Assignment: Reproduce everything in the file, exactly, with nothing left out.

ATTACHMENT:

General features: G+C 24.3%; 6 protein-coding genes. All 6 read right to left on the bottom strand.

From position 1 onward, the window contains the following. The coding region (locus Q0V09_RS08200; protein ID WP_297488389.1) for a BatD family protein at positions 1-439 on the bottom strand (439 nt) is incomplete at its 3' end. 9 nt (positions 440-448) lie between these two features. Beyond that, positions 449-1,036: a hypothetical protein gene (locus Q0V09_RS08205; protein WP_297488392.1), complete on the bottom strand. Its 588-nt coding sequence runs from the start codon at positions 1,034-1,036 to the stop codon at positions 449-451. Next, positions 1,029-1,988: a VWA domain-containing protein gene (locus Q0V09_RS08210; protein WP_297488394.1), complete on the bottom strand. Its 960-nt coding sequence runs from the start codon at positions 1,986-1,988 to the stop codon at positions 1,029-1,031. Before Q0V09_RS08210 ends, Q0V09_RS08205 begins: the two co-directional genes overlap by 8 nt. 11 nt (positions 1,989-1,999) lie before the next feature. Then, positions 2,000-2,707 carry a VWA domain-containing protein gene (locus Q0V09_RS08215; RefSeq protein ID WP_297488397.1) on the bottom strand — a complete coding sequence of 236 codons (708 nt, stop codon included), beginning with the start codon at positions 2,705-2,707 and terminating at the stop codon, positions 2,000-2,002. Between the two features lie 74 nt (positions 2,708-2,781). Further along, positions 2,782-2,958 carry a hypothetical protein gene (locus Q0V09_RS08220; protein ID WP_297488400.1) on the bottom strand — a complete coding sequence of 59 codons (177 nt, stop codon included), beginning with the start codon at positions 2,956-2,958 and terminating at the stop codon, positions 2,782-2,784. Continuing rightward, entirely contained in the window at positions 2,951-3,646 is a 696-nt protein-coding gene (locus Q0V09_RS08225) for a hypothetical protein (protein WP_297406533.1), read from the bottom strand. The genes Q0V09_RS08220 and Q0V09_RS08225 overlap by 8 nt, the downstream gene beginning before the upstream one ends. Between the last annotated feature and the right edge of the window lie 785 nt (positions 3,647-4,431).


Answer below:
General features: G+C 24.3%; 6 protein-coding genes. All 6 read right to left on the bottom strand.

From position 1 onward, the window contains the following. The coding region (locus Q0V09_RS08200; protein ID WP_297488389.1) for a BatD family protein at positions 1-439 on the bottom strand (439 nt) is incomplete at its 3' end. 9 nt (positions 440-448) lie between these two features. Beyond that, positions 449-1,036: a hypothetical protein gene (locus Q0V09_RS08205; protein WP_297488392.1), complete on the bottom strand. Its 588-nt coding sequence runs from the start codon at positions 1,034-1,036 to the stop codon at positions 449-451. Next, positions 1,029-1,988: a VWA domain-containing protein gene (locus Q0V09_RS08210; protein WP_297488394.1), complete on the bottom strand. Its 960-nt coding sequence runs from the start codon at positions 1,986-1,988 to the stop codon at positions 1,029-1,031. Before Q0V09_RS08210 ends, Q0V09_RS08205 begins: the two co-directional genes overlap by 8 nt. 11 nt (positions 1,989-1,999) lie before the next feature. Then, positions 2,000-2,707 carry a VWA domain-containing protein gene (locus Q0V09_RS08215; RefSeq protein ID WP_297488397.1) on the bottom strand — a complete coding sequence of 236 codons (708 nt, stop codon included), beginning with the start codon at positions 2,705-2,707 and terminating at the stop codon, positions 2,000-2,002. Between the two features lie 74 nt (positions 2,708-2,781). Further along, positions 2,782-2,958 carry a hypothetical protein gene (locus Q0V09_RS08220; protein ID WP_297488400.1) on the bottom strand — a complete coding sequence of 59 codons (177 nt, stop codon included), beginning with the start codon at positions 2,956-2,958 and terminating at the stop codon, positions 2,782-2,784. Continuing rightward, entirely contained in the window at positions 2,951-3,646 is a 696-nt protein-coding gene (locus Q0V09_RS08225) for a hypothetical protein (protein WP_297406533.1), read from the bottom strand. The genes Q0V09_RS08220 and Q0V09_RS08225 overlap by 8 nt, the downstream gene beginning before the upstream one ends. Between the last annotated feature and the right edge of the window lie 785 nt (positions 3,647-4,431).